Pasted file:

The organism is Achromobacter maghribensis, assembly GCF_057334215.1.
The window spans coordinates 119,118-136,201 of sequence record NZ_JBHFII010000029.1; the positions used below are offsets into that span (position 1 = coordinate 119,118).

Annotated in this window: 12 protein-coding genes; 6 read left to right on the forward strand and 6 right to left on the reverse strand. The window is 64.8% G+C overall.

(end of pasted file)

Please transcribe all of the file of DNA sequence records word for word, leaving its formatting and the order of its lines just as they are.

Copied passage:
The organism is Achromobacter maghribensis, assembly GCF_057334215.1.
The window spans coordinates 119,118-136,201 of sequence record NZ_JBHFII010000029.1; the positions used below are offsets into that span (position 1 = coordinate 119,118).

Annotated in this window: 12 protein-coding genes; 6 read left to right on the forward strand and 6 right to left on the reverse strand. The window is 64.8% G+C overall.